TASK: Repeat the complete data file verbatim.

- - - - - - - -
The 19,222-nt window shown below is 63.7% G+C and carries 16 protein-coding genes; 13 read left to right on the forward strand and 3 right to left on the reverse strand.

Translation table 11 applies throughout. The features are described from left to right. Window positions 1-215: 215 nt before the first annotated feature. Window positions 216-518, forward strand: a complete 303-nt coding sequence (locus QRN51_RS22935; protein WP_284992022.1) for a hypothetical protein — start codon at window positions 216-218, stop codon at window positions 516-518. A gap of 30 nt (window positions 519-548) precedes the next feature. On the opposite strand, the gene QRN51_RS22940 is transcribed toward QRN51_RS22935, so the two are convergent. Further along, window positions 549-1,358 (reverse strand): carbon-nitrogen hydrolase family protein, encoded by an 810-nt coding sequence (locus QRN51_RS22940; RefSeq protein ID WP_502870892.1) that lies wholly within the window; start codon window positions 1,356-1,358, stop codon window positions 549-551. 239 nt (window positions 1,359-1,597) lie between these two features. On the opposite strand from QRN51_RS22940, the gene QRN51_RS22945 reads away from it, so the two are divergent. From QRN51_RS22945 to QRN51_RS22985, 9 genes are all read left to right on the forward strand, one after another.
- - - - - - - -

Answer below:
The 19,222-nt window shown below is 63.7% G+C and carries 16 protein-coding genes; 13 read left to right on the forward strand and 3 right to left on the reverse strand.

Translation table 11 applies throughout. The features are described from left to right. Window positions 1-215: 215 nt before the first annotated feature. Window positions 216-518, forward strand: a complete 303-nt coding sequence (locus QRN51_RS22935; protein WP_284992022.1) for a hypothetical protein — start codon at window positions 216-218, stop codon at window positions 516-518. A gap of 30 nt (window positions 519-548) precedes the next feature. On the opposite strand, the gene QRN51_RS22940 is transcribed toward QRN51_RS22935, so the two are convergent. Further along, window positions 549-1,358 (reverse strand): carbon-nitrogen hydrolase family protein, encoded by an 810-nt coding sequence (locus QRN51_RS22940; RefSeq protein ID WP_502870892.1) that lies wholly within the window; start codon window positions 1,356-1,358, stop codon window positions 549-551. 239 nt (window positions 1,359-1,597) lie between these two features. On the opposite strand from QRN51_RS22940, the gene QRN51_RS22945 reads away from it, so the two are divergent. From QRN51_RS22945 to QRN51_RS22985, 9 genes are all read left to right on the forward strand, one after another.